Chickens Are Smarter Than You Think (And Science Can Prove It)
Memory: Studies have shown that chickens can remember up to 100 individual chickens and can even recall specific individuals after months of being separated.3,6
Chickens can also remember human faces and have been successfully trained to act as therapy animals for sick and elderly people.
Self-Awareness: Scientists have also confirmed that chickens exhibit advanced levels of self-assessment and self-control. This is evidenced by the fact that chickens often hold out for larger amounts of food when they know they can earn greater food rewards by behaving in a particular way with humans. Such analytical behavior is associated with self-awareness and high levels of intelligence in animal species.7,8
Dreams: Researchers have also determined that chickens, like all bird species, can dream.9 They discovered that chickens, like people, experience a series of phases while sleeping, including rapid eye movement (REM) sleep which is associated with dreaming and heightened brain activity.
The list goes on, but the evidence is clear: chickens are smart creatures, much smarter than they’ve historically gotten credit for. We are certain that, as techniques to study animal intelligence evolve, science will no doubt confirm that chickens are even more impressive than what we’ve learned to date.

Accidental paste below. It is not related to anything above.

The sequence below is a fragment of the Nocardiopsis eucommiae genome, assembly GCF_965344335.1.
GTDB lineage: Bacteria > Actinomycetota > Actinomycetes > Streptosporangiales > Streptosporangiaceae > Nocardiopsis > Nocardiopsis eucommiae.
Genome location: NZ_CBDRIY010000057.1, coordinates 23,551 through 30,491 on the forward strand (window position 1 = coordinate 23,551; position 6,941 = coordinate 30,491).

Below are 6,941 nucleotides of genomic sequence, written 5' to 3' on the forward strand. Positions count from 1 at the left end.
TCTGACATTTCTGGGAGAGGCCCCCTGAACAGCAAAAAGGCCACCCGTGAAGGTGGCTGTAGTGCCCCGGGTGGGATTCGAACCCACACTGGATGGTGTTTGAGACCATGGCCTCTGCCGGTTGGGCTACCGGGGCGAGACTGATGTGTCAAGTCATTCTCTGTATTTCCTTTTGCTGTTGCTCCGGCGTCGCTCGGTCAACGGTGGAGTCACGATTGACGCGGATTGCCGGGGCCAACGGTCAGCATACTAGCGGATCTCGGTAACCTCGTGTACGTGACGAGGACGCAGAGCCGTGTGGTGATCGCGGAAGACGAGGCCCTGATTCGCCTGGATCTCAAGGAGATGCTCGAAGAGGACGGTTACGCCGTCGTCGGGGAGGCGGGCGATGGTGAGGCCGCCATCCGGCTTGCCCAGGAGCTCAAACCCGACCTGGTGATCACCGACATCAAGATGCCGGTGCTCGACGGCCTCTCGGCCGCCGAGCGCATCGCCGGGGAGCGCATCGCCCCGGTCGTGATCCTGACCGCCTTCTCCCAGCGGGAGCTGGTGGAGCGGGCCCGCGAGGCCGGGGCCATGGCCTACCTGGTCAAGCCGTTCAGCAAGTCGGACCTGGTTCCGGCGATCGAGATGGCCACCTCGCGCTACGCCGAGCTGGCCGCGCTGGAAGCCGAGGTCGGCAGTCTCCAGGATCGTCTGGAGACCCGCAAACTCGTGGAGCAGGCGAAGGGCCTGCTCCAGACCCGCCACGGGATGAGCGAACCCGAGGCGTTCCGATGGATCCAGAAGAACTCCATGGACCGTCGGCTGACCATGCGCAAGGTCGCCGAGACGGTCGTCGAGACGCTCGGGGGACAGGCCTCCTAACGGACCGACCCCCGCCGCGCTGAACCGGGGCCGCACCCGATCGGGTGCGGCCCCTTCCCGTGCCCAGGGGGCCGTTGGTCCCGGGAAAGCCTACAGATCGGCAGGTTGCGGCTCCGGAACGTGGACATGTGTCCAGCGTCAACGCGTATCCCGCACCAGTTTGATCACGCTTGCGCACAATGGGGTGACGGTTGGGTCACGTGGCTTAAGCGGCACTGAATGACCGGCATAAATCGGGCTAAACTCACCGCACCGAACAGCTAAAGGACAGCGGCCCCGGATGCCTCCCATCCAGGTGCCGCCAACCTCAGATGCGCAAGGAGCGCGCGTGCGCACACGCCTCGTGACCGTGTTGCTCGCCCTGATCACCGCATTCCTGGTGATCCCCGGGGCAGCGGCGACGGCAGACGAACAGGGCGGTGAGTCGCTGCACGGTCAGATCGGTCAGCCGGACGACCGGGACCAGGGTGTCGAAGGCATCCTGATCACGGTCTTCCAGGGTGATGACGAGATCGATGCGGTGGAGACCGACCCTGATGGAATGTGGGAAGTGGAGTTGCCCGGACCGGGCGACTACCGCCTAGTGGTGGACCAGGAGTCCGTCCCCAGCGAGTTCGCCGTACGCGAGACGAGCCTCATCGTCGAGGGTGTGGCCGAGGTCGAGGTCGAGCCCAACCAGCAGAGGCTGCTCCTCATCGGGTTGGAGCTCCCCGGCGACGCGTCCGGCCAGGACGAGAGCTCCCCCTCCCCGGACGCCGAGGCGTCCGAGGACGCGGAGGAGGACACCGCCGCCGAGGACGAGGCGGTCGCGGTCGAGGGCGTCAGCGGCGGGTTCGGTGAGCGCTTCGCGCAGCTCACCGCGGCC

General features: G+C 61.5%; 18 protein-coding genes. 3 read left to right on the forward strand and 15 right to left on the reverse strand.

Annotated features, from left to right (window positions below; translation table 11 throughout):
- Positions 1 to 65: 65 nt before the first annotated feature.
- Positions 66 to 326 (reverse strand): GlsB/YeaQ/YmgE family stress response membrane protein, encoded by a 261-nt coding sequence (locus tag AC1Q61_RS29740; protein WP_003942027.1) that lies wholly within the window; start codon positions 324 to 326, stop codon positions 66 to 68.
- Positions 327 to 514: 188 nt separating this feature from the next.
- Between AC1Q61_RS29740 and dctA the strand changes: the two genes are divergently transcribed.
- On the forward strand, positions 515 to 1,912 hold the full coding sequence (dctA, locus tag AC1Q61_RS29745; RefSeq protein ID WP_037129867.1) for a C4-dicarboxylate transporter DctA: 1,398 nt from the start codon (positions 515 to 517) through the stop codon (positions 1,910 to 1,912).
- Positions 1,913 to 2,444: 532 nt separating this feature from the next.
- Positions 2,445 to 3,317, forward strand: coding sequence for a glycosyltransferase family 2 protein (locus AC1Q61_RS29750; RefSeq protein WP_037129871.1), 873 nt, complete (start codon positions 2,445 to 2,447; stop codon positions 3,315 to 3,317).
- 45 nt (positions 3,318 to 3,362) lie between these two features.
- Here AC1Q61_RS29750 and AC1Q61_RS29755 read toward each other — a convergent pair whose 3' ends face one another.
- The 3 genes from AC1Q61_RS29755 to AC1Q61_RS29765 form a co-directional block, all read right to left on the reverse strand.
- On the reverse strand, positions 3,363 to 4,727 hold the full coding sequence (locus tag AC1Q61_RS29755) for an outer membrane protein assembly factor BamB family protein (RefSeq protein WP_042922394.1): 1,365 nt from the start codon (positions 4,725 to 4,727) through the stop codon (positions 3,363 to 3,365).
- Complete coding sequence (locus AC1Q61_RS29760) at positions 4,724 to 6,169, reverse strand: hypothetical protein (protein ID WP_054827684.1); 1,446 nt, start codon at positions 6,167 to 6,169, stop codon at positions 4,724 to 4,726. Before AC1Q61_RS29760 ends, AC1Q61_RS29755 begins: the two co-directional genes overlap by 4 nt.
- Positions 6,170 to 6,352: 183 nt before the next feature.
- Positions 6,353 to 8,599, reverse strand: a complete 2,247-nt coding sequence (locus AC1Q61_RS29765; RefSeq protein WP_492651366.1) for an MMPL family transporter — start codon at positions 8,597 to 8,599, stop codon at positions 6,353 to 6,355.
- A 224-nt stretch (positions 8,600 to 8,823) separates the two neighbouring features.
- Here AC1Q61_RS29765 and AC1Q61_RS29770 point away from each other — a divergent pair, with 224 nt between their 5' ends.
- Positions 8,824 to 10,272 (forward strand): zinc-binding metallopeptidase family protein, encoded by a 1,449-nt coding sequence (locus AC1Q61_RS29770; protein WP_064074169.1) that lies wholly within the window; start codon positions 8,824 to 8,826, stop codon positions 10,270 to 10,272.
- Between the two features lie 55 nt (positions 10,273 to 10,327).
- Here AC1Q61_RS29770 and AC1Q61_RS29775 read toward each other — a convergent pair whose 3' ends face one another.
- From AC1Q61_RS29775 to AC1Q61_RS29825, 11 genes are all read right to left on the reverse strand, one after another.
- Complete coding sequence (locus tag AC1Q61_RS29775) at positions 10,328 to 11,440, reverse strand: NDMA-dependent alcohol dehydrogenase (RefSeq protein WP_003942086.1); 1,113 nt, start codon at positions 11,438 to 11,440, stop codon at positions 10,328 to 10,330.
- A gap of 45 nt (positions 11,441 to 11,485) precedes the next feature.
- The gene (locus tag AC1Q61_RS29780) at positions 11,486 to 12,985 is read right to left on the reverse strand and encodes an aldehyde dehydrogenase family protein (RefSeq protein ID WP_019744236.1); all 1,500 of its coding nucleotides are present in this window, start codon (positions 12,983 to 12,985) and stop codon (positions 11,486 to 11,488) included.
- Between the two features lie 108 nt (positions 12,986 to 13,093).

Scientists who study chickens have grappled with the question of why some people incorrectly view chickens as less intelligent than other bird species (i.e. owls, parrots, ravens). The answer seems to lie in the fact that domesticating chickens—taking them out of their natural habitat so that humans can use them—has made it easier for us to discount their intelligence, and, in turn, justify treating them however we please. We regularly observe wild bird species such as hawks and crows in their natural habitats, letting us witness their innate behaviors and complex social lives as nature intended. Because chickens have been so far removed from their natural habitats for millennia, and the context in which modern humans encounter them is usually limited to situations in which they are fully commodified, we are not able to view them as they are.
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